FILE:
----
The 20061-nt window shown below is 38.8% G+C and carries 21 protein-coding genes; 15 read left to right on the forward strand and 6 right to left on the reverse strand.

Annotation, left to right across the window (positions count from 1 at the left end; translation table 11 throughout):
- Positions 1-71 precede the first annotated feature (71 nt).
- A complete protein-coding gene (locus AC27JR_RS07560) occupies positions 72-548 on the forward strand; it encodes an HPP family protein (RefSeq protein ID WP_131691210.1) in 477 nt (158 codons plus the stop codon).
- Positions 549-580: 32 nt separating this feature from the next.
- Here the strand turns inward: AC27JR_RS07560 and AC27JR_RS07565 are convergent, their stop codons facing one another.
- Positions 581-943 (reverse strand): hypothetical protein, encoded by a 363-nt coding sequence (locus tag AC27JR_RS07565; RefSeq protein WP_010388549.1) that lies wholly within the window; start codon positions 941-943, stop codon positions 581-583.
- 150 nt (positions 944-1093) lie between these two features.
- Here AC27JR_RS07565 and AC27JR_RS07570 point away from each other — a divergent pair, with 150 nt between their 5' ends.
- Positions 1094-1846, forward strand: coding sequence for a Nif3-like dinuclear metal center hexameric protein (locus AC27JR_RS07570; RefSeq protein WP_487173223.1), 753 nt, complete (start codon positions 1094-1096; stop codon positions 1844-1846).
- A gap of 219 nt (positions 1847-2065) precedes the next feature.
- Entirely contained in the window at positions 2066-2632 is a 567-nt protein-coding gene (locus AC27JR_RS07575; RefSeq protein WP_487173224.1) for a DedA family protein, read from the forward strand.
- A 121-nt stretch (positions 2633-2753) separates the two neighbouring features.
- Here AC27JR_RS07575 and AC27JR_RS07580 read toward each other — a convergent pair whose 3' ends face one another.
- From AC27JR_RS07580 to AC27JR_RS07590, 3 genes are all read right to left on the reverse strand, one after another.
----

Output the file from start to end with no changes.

The 20061-nt window shown below is 38.8% G+C and carries 21 protein-coding genes; 15 read left to right on the forward strand and 6 right to left on the reverse strand.

Annotation, left to right across the window (positions count from 1 at the left end; translation table 11 throughout):
- Positions 1-71 precede the first annotated feature (71 nt).
- A complete protein-coding gene (locus AC27JR_RS07560) occupies positions 72-548 on the forward strand; it encodes an HPP family protein (RefSeq protein ID WP_131691210.1) in 477 nt (158 codons plus the stop codon).
- Positions 549-580: 32 nt separating this feature from the next.
- Here the strand turns inward: AC27JR_RS07560 and AC27JR_RS07565 are convergent, their stop codons facing one another.
- Positions 581-943 (reverse strand): hypothetical protein, encoded by a 363-nt coding sequence (locus tag AC27JR_RS07565; RefSeq protein WP_010388549.1) that lies wholly within the window; start codon positions 941-943, stop codon positions 581-583.
- 150 nt (positions 944-1093) lie between these two features.
- Here AC27JR_RS07565 and AC27JR_RS07570 point away from each other — a divergent pair, with 150 nt between their 5' ends.
- Positions 1094-1846, forward strand: coding sequence for a Nif3-like dinuclear metal center hexameric protein (locus AC27JR_RS07570; RefSeq protein WP_487173223.1), 753 nt, complete (start codon positions 1094-1096; stop codon positions 1844-1846).
- A gap of 219 nt (positions 1847-2065) precedes the next feature.
- Entirely contained in the window at positions 2066-2632 is a 567-nt protein-coding gene (locus AC27JR_RS07575; RefSeq protein WP_487173224.1) for a DedA family protein, read from the forward strand.
- A 121-nt stretch (positions 2633-2753) separates the two neighbouring features.
- Here AC27JR_RS07575 and AC27JR_RS07580 read toward each other — a convergent pair whose 3' ends face one another.
- From AC27JR_RS07580 to AC27JR_RS07590, 3 genes are all read right to left on the reverse strand, one after another.